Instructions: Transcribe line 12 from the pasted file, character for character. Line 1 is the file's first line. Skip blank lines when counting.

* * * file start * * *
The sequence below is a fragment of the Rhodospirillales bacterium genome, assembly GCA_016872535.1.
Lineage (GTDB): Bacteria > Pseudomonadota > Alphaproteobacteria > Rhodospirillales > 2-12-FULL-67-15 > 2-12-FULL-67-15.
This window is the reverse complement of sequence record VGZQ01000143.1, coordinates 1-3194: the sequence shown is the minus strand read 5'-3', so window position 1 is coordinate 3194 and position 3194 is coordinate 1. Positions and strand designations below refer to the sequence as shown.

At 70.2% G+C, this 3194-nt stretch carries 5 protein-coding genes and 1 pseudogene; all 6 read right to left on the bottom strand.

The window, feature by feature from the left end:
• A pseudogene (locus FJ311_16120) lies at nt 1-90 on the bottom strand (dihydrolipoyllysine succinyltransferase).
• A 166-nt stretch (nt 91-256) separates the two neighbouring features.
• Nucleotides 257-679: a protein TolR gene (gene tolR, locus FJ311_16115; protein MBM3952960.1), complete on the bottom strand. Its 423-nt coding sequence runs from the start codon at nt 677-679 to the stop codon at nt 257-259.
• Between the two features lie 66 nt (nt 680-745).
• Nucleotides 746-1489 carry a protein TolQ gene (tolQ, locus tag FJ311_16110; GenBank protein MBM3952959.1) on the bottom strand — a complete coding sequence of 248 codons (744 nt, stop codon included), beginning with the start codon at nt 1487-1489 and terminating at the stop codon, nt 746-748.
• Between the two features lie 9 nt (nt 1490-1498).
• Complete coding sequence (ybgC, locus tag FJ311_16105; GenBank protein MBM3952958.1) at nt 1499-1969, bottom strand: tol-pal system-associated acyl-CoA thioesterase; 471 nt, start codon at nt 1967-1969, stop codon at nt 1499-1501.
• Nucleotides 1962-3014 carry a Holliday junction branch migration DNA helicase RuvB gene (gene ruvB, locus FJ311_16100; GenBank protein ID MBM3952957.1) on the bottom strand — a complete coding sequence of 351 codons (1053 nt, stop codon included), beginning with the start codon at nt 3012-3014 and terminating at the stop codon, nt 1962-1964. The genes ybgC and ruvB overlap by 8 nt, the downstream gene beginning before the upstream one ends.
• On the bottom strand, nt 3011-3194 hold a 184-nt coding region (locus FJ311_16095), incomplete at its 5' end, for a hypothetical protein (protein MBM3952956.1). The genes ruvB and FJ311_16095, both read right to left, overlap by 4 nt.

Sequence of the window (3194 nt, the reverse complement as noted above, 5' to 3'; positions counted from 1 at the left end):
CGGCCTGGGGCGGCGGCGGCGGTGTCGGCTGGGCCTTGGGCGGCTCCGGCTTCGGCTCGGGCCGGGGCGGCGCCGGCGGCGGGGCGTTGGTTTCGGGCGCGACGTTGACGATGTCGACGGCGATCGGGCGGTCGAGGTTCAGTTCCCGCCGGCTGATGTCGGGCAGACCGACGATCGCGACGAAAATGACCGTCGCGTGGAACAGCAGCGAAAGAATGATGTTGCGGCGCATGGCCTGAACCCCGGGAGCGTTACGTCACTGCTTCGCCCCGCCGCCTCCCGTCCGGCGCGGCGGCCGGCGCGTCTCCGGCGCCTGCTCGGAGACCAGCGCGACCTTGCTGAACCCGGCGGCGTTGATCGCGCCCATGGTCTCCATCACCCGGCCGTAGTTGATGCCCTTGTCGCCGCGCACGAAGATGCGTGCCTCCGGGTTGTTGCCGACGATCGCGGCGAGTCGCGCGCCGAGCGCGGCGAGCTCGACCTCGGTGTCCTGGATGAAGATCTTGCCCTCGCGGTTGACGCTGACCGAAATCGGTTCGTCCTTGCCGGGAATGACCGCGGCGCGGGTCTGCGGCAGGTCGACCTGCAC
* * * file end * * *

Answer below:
• Complete coding sequence (ybgC, locus tag FJ311_16105; GenBank protein MBM3952958.1) at nt 1499-1969, bottom strand: tol-pal system-associated acyl-CoA thioesterase; 471 nt, start codon at nt 1967-1969, stop codon at nt 1499-1501.